Definition of unscientific in English:

unscientific

adjective

  • 1Not in accordance with scientific principles or methodology.

    ‘our whole approach is hopelessly unscientific’
    • ‘According to my own unscientific survey, the average woman prefers a man who simply smells good and is free of scratchy stubble.’
    • ‘The vital principle was discarded as unscientific and an unwarranted intrusion of philosophy into science.’
    • ‘Only time will tell, of course, but I decided to do a very informal, unscientific survey of children.’
    • ‘Surely such claims are not open to disproof, and are therefore in principle unscientific.’
    • ‘The observations were branded as unscientific and the product of insufficiently rigorous methods.’
    • ‘Social scientists argue that the discipline is unscientific due to methodologically weak research, while police officers appear sceptical about its benefits for solving crime.’
    • ‘He said the survey in the ‘Stars and Stripes’ newspaper was what he termed informal and unscientific.’
    • ‘But your conclusions are suspect because of the completely unscientific nature of your analysis.’
    • ‘The principal evidence giving rise to this suspicion is O'Sullivan's unscientific and scant sampling of specimens from explored regions.’
    • ‘For the final selection, you could take the unscientific approach and rely on verbal references or informal feedback from the candidates' colleagues.’
    • ‘I have just posted here another email from one of my scientific correspondents about unscientific scientists.’
    • ‘This year, the Taipei Times did an informal, unscientific online poll of college students from Taiwan in the US which covered a few key issues that concern Chen.’
    • ‘Pacetown writes about scientific and unscientific opinion polls.’
    • ‘Workers are prepared to give away their passwords for a cheap pen, according to a somewhat unscientific - but still illuminating - survey published today.’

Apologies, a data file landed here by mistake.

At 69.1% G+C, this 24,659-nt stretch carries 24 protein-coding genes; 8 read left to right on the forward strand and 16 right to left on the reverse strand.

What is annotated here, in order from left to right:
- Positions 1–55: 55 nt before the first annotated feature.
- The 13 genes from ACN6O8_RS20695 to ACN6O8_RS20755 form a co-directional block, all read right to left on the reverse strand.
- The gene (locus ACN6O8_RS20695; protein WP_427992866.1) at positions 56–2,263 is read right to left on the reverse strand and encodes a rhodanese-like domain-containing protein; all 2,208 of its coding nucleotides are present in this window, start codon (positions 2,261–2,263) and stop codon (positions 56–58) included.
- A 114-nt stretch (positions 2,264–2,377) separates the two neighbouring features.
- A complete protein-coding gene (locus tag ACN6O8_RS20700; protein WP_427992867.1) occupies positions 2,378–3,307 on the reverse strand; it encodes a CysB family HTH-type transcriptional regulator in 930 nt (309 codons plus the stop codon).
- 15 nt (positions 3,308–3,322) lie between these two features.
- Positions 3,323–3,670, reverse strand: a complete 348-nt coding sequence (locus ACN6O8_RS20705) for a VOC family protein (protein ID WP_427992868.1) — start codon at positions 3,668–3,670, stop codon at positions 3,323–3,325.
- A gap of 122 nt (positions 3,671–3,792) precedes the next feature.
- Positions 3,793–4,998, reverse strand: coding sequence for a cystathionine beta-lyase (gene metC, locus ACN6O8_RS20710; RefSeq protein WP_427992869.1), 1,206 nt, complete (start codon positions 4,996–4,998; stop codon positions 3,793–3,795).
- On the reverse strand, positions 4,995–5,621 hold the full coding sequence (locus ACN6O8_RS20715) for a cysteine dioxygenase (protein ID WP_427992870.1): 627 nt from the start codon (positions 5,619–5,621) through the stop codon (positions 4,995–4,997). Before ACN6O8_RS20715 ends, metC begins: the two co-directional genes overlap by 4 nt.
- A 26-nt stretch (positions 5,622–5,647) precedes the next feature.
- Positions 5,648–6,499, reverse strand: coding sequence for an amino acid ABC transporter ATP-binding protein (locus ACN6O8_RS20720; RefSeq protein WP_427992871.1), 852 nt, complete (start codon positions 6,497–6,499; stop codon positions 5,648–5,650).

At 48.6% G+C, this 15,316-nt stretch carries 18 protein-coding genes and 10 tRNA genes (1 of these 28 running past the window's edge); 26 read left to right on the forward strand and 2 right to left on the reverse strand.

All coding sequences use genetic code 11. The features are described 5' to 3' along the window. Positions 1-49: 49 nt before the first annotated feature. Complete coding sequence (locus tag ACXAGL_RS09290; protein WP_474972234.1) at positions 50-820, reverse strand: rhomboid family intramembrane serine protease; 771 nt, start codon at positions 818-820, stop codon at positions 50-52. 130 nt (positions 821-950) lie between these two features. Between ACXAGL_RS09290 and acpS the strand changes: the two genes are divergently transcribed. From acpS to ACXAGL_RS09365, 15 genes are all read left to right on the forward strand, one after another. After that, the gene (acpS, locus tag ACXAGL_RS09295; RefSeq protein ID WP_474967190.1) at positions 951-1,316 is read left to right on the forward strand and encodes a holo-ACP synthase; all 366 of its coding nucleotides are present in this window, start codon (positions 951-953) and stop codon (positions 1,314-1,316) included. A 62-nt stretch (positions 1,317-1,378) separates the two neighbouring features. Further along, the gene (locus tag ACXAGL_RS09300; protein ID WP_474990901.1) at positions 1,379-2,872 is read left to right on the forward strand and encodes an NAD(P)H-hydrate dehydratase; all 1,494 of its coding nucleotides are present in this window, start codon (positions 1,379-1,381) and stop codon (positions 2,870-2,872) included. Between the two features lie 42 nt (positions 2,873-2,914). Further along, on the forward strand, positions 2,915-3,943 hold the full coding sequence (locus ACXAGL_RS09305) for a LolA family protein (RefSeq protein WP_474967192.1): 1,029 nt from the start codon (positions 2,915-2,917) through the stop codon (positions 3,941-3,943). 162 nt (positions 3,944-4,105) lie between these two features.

• ‘Using an unscientific method did not stop the government from announcing the results as good news.’
    • ‘An unscientific analysis of Raftery's poem then might lead one to conclude that our winters are getting colder, not warmer, as many environmentalists would have us believe.’
    • ‘Keep in mind that I have no training in teaching or social work, so my methods are unscientific to say the least, but definitely from the heart.’
    • ‘Media polls, whether scientific or the online unscientific variety, reflect the job media have done in shaping public opinion.’
    • ‘His analysis reveals numerous unscientific, irrational, and often emotional factors affecting the conduct of war and its termination.’
    • ‘Similarly, some very general theories in social science may be true but unscientific according to the standards of the physical and biological sciences.’
    informal, unreliable, based on hearsay
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  • 2Lacking knowledge of or interest in science.

    • ‘Green campaigners regularly accuse dissenters of being ‘unscientific’ because they won't go along with the majority view.’
    • ‘The editor-in-chief of the leading popular science journal Scientific American has charged creationists with being unscientific.’
    • ‘Why is the public too dumb to understand the Privy Council, too unscientific to understand genetic engineering, but is now an expert on nuclear fission?’
    • ‘Those mindlessly stating the opposite are ill informed and unscientific, relying on outdated belief patterns rather than facts.’
    • ‘Bellamy joins the ranks of ‘scientists’ who have to be thoroughly unscientific in order to justify their opinions about climate change.’
    irrational, unreasonable, unsound, unreasoned, unfounded, groundless, unjustifiable, unjustified
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Pronunciation:

unscientific

/ˌənsīənˈtifik/